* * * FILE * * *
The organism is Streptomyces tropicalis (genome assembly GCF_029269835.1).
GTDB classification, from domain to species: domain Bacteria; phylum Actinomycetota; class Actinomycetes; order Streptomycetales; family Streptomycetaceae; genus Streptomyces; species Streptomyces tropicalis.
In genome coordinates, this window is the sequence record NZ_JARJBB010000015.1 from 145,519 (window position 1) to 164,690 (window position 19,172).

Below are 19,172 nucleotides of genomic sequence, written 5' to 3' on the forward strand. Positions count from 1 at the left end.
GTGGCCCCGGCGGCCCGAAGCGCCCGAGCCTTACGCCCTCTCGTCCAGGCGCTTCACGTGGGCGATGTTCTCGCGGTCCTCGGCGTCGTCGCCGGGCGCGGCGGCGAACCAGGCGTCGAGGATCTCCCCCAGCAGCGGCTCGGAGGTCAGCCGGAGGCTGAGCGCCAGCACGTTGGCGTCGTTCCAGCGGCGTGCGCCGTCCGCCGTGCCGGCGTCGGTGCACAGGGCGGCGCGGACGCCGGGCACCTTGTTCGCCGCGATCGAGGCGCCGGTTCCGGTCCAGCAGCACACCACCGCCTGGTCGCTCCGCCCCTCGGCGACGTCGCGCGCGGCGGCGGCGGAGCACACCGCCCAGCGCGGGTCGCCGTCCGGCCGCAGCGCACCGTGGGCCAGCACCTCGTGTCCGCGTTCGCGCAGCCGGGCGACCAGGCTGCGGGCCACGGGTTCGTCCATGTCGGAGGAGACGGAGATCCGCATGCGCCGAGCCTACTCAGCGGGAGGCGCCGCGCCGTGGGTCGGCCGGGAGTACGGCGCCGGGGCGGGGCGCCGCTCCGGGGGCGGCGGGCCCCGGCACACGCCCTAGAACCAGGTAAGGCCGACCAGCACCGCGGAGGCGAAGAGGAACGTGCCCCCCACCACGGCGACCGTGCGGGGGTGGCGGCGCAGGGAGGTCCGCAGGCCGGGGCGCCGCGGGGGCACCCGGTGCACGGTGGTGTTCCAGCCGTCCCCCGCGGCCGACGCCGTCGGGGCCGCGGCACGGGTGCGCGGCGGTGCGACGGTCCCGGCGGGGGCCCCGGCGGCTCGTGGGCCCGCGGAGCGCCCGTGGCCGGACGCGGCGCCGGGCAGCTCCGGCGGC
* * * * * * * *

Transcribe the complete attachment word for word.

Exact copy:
The organism is Streptomyces tropicalis (genome assembly GCF_029269835.1).
GTDB classification, from domain to species: domain Bacteria; phylum Actinomycetota; class Actinomycetes; order Streptomycetales; family Streptomycetaceae; genus Streptomyces; species Streptomyces tropicalis.
In genome coordinates, this window is the sequence record NZ_JARJBB010000015.1 from 145,519 (window position 1) to 164,690 (window position 19,172).

Below are 19,172 nucleotides of genomic sequence, written 5' to 3' on the forward strand. Positions count from 1 at the left end.
GTGGCCCCGGCGGCCCGAAGCGCCCGAGCCTTACGCCCTCTCGTCCAGGCGCTTCACGTGGGCGATGTTCTCGCGGTCCTCGGCGTCGTCGCCGGGCGCGGCGGCGAACCAGGCGTCGAGGATCTCCCCCAGCAGCGGCTCGGAGGTCAGCCGGAGGCTGAGCGCCAGCACGTTGGCGTCGTTCCAGCGGCGTGCGCCGTCCGCCGTGCCGGCGTCGGTGCACAGGGCGGCGCGGACGCCGGGCACCTTGTTCGCCGCGATCGAGGCGCCGGTTCCGGTCCAGCAGCACACCACCGCCTGGTCGCTCCGCCCCTCGGCGACGTCGCGCGCGGCGGCGGCGGAGCACACCGCCCAGCGCGGGTCGCCGTCCGGCCGCAGCGCACCGTGGGCCAGCACCTCGTGTCCGCGTTCGCGCAGCCGGGCGACCAGGCTGCGGGCCACGGGTTCGTCCATGTCGGAGGAGACGGAGATCCGCATGCGCCGAGCCTACTCAGCGGGAGGCGCCGCGCCGTGGGTCGGCCGGGAGTACGGCGCCGGGGCGGGGCGCCGCTCCGGGGGCGGCGGGCCCCGGCACACGCCCTAGAACCAGGTAAGGCCGACCAGCACCGCGGAGGCGAAGAGGAACGTGCCCCCCACCACGGCGACCGTGCGGGGGTGGCGGCGCAGGGAGGTCCGCAGGCCGGGGCGCCGCGGGGGCACCCGGTGCACGGTGGTGTTCCAGCCGTCCCCCGCGGCCGACGCCGTCGGGGCCGCGGCACGGGTGCGCGGCGGTGCGACGGTCCCGGCGGGGGCCCCGGCGGCTCGTGGGCCCGCGGAGCGCCCGTGGCCGGACGCGGCGCCGGGCAGCTCCGGCGGC